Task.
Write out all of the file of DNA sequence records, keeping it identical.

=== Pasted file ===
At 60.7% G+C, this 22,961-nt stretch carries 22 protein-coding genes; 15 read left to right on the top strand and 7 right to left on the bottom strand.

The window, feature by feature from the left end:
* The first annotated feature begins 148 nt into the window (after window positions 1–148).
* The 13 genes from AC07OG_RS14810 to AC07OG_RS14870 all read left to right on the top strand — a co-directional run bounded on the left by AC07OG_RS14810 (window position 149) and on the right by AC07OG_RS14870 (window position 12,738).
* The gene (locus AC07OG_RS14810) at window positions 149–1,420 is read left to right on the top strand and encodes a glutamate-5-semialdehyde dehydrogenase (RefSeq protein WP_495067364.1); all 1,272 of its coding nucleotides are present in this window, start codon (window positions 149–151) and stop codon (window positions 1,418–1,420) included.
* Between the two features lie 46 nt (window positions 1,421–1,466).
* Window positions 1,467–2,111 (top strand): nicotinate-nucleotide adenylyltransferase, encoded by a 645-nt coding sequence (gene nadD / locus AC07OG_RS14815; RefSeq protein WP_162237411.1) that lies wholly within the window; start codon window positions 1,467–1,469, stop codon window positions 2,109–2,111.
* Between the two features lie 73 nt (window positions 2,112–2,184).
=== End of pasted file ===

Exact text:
At 60.7% G+C, this 22,961-nt stretch carries 22 protein-coding genes; 15 read left to right on the top strand and 7 right to left on the bottom strand.

The window, feature by feature from the left end:
* The first annotated feature begins 148 nt into the window (after window positions 1–148).
* The 13 genes from AC07OG_RS14810 to AC07OG_RS14870 all read left to right on the top strand — a co-directional run bounded on the left by AC07OG_RS14810 (window position 149) and on the right by AC07OG_RS14870 (window position 12,738).
* The gene (locus AC07OG_RS14810) at window positions 149–1,420 is read left to right on the top strand and encodes a glutamate-5-semialdehyde dehydrogenase (RefSeq protein WP_495067364.1); all 1,272 of its coding nucleotides are present in this window, start codon (window positions 149–151) and stop codon (window positions 1,418–1,420) included.
* Between the two features lie 46 nt (window positions 1,421–1,466).
* Window positions 1,467–2,111 (top strand): nicotinate-nucleotide adenylyltransferase, encoded by a 645-nt coding sequence (gene nadD / locus AC07OG_RS14815; RefSeq protein WP_162237411.1) that lies wholly within the window; start codon window positions 1,467–1,469, stop codon window positions 2,109–2,111.
* Between the two features lie 73 nt (window positions 2,112–2,184).